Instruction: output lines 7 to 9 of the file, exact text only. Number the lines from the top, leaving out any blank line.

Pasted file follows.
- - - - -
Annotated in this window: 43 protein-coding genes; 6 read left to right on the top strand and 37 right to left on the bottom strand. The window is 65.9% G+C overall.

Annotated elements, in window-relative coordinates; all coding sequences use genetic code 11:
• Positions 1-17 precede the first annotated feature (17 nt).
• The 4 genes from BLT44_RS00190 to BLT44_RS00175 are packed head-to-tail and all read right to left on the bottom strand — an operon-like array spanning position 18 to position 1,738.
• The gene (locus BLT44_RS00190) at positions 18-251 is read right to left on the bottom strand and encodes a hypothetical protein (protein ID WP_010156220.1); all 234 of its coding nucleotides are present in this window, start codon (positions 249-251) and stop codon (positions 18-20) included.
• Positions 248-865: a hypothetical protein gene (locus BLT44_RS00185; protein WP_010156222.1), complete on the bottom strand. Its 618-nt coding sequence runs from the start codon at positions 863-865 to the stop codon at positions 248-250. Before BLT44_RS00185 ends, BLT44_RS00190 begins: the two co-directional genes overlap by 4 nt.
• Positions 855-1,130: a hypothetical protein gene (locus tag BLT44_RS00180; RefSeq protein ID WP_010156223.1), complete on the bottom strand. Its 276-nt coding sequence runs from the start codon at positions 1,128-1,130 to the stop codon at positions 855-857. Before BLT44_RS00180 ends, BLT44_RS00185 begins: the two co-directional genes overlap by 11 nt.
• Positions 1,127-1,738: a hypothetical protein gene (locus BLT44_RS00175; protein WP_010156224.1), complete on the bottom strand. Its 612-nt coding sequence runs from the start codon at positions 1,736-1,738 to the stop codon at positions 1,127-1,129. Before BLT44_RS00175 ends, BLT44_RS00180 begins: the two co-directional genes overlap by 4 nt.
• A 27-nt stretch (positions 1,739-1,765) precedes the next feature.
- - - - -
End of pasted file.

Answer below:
• Positions 855-1,130: a hypothetical protein gene (locus tag BLT44_RS00180; RefSeq protein ID WP_010156223.1), complete on the bottom strand. Its 276-nt coding sequence runs from the start codon at positions 1,128-1,130 to the stop codon at positions 855-857. Before BLT44_RS00180 ends, BLT44_RS00185 begins: the two co-directional genes overlap by 11 nt.
• Positions 1,127-1,738: a hypothetical protein gene (locus BLT44_RS00175; protein WP_010156224.1), complete on the bottom strand. Its 612-nt coding sequence runs from the start codon at positions 1,736-1,738 to the stop codon at positions 1,127-1,129. Before BLT44_RS00175 ends, BLT44_RS00180 begins: the two co-directional genes overlap by 4 nt.
• A 27-nt stretch (positions 1,739-1,765) precedes the next feature.